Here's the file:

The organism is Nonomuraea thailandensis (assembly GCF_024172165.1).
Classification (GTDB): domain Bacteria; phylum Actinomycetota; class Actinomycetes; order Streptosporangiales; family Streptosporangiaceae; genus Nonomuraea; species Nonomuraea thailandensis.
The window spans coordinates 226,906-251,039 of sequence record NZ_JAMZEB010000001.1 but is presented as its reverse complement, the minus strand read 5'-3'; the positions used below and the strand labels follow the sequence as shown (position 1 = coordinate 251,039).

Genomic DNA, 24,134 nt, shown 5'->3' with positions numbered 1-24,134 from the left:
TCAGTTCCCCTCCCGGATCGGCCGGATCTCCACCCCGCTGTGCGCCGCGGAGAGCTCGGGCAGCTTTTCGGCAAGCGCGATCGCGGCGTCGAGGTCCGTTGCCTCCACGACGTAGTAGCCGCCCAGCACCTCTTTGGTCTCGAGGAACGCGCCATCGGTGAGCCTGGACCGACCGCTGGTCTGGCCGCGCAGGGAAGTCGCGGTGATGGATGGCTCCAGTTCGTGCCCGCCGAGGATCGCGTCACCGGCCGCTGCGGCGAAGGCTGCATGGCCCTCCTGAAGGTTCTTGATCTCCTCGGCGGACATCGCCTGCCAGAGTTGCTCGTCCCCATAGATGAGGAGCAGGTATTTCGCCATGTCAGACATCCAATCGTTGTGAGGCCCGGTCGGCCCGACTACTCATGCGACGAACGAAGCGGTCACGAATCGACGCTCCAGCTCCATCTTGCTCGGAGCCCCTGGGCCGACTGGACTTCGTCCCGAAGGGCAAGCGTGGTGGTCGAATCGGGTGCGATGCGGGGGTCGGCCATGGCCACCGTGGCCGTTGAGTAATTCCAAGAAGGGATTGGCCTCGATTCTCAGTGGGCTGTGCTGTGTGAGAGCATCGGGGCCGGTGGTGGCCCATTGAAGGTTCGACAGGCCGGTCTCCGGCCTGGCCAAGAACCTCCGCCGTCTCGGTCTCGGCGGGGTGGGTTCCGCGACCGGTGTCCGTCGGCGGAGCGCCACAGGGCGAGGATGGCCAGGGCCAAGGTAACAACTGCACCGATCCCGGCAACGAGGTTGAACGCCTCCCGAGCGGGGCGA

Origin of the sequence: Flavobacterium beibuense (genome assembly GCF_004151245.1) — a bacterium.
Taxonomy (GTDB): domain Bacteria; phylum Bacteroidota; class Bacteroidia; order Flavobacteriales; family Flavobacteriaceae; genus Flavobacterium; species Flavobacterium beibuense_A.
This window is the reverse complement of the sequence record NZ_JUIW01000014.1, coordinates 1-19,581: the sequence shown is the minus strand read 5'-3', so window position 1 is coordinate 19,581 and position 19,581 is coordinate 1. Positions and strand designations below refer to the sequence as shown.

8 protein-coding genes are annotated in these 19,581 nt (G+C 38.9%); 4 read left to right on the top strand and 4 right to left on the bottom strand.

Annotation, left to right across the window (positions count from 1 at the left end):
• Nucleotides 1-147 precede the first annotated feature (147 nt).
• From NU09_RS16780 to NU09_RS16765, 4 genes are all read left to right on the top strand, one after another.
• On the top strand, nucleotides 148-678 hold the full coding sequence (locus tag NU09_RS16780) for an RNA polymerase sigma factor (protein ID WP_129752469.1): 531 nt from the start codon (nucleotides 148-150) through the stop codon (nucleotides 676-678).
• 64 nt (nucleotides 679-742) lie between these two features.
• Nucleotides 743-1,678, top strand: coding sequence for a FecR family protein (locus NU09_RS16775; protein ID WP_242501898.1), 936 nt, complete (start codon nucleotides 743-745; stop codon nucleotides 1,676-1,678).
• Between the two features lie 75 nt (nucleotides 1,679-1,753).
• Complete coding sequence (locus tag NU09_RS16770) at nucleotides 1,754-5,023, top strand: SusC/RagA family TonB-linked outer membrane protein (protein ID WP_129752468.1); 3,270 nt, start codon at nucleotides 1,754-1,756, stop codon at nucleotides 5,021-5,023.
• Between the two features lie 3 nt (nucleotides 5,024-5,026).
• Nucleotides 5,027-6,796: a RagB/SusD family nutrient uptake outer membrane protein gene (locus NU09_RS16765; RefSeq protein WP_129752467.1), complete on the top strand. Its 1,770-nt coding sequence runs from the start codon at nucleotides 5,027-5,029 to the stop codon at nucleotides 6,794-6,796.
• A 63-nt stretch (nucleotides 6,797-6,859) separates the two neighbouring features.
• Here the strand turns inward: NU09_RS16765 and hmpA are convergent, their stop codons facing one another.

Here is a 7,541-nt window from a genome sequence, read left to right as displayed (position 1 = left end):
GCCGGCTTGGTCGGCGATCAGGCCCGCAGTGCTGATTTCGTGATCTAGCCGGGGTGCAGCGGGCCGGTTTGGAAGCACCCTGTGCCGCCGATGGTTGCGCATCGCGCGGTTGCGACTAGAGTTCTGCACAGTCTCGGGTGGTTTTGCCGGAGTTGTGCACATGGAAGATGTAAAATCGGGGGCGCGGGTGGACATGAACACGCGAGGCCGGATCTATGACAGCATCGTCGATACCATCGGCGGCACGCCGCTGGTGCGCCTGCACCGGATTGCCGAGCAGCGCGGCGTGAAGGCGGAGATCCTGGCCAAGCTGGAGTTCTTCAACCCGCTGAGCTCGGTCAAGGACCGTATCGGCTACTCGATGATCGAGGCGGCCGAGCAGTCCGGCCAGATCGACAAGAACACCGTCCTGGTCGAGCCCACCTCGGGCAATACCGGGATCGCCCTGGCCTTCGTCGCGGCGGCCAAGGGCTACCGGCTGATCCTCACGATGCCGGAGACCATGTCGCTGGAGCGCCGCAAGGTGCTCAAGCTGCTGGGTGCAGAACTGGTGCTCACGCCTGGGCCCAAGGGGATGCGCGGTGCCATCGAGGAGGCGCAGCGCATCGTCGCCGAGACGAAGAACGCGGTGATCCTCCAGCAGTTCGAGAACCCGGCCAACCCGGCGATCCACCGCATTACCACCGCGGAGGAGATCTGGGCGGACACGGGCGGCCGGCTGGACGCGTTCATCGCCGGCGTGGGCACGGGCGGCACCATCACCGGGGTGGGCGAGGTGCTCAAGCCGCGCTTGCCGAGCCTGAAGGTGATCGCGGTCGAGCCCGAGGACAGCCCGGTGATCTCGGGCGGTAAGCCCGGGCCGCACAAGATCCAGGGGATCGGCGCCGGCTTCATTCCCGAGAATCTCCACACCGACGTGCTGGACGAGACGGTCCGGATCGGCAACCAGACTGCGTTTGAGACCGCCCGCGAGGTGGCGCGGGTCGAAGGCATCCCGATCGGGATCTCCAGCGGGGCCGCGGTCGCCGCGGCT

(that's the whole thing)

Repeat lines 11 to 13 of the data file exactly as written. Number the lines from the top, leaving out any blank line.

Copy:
• Nucleotides 1-147 precede the first annotated feature (147 nt).
• From NU09_RS16780 to NU09_RS16765, 4 genes are all read left to right on the top strand, one after another.
• On the top strand, nucleotides 148-678 hold the full coding sequence (locus tag NU09_RS16780) for an RNA polymerase sigma factor (protein ID WP_129752469.1): 531 nt from the start codon (nucleotides 148-150) through the stop codon (nucleotides 676-678).